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Thomas M'Crie

"M'Crie was an outstanding Scottish theologican and historical writer. Such a commentary from a writer of that calibre can only be a blessing to all who get it." - Maurice Roberts

"Best known for his biography on John Knox and ever the consummate church historian, Thomas M'Crie (1772-1835), shows in his lectures on Esther that he is an astute biblical historian as well. These eighteen messages are packed with solid exegetical and practical material. Highly recommended for both the minister and the educated layman, this reliable guide to Esther remains unsurpassed until today."- Joel R. Beeke

CH Spurgeon, in his 'Commenting and Commentaries" ranks M'Crie on Esther with his very highest approval and then quotes as follows: "Dr. Davidson says of Dr. McCrie: 'There is an ancient fable.of a king who was gifted with the power of turning everything he touched into gold; and this eminent divine and historian possessed remarkably the gift of rendering every subject he handled so precious, as at least to discourage any one from attempting to follow in his track. In his Lectures upon the book of Esther, he has certainly left little for any to say who may come after him."

THOMAS M'CRIE (1772-1835) is best known for his classic LIFE OF JOHN KNOX as well as his two-volume LIFE OF MELVILLE. He was also highly acclaimed for his works on SCOTTISH HISTORY and THE REFORMATION IN SPAIN & ITALY. But above all he was a gifted preacher of the Gospel whose LECTURES UPON THE BOOK OF ESTHER was published in 1838, three years after his death. It is considered by many to be the best commentary ever written upon this book of Holy Scripture.


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Introduction to New Edition

Introduction to New Edition

Thomas M'Crie (1772-1835) is an example of a Christian who, by making spiritual fidelity his primary consideration, was given a fruitfulness that reached far beyond the limited circle of his weekly responsibilities. When M'Crie's Scottish Presbyterian denomination, the General Associate Synod, altered its testimony to lay aside some of its doctrinal commitments, M'Crie was one of five ministers who contended for the maintenance of the sworn pledges made by the church's office bearers. The five ministers, believing that the church had failed to maintain its identity, in 1806 separated themselves and organized the Constitutional Associate Presbytery in order to secure a continuity of testimony. For their action, their former colleagues claimed to depose and excommunicate them.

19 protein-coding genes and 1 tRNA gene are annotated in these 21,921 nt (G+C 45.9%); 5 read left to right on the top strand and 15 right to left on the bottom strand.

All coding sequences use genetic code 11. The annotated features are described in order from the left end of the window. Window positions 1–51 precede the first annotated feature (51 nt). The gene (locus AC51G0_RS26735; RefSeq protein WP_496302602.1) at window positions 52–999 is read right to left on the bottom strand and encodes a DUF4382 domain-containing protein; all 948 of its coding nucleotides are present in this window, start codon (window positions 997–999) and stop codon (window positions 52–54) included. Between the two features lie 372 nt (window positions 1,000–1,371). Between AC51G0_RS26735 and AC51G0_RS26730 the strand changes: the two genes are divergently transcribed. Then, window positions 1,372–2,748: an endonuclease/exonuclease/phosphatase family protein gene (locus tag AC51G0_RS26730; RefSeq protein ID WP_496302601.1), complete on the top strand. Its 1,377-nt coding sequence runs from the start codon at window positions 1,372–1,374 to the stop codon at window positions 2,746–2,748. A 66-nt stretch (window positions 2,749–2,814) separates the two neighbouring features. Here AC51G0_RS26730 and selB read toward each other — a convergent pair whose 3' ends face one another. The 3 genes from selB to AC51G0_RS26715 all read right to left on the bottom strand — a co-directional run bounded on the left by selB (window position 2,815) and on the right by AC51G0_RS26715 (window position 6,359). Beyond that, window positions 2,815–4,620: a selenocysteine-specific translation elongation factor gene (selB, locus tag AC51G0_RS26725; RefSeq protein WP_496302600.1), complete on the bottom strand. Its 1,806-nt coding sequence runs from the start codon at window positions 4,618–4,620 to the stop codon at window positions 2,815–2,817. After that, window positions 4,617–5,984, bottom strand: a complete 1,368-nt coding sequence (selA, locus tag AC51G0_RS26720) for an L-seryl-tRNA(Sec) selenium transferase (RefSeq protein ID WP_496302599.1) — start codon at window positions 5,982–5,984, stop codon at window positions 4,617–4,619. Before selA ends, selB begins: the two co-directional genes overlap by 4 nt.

However, the attention given to these church principles led M'Crie to make the first thorough examination in modern times of the historical setting in which the Scottish Reformed Church had come to hold the convictions now being forsaken by the Associate Synod. The result was M'Crie's extended Life of John Knox (1811), followed by a similar study on Andrew Melville (1819). M'Crie's biography of Knox became instrumental in the resurgence of the evangelical Reformed cause within the dominant Presbyterian denomination in his country, the established Church of Scotland. Similarly, when evangelicals had regained the ascendancy in the Church of Scotland's General Assembly, but found themselves faced with abuses by the civil magistrate, M'Crie's volumes on Melville clarified the principles upon which the evangelicals made a stand in 1843, when a large part of the national church, led by such prominent evangelicals as Thomas Chalmers and William Cunningham, withdrew to form the Free Church of Scotland.

For the remainder of the nineteenth century, the issues defined in the writings of this gentle-spirited scholar were at the forefront of attention in the affairs of Scottish Presbyterianism. His Statement of the Difference (1807) remains one of the finest discussions of the classical Reformed argument that civil rulers have a moral responsibility to exercise their authority on behalf of the true religion. M'Crie's view of church unions, reflected in his Two Discourses on the Unity of the Church (1821), was that they will be accomplished when the Lord raises each of the uniting churches to yet fuller convictions, rather than by a retreat from the confessional attainments reached in an earlier generation. M'Crie saw unity among Christians as the consequence of God reviving his cause and strengthening belief, rather than of a spreading uncertainty about biblical affirmations. M'Crie was the pastor of the same congregation in Edinburgh from his ordination in 1796 until his death, and briefly conducted the Presbytery's divinity hall for the training of ministers from 1816 to 1818.

His Lectures on the Book of Esther, published at Edinburgh and at New York in 1838, are rich in description of the experience of the people of God in their sorrows and in the life of faith. The writer is perceptive in setting forth a penetrating biblical analysis of the motives for human conduct. There are many illuminating observations on the principal characters in the canonical narrative, and the whole exposition successfully captures the marvel of the Lord's care amidst all dangers for those who cast themselves dependently on him.

Rev. R. Sherman Isbell
Fairfax, VA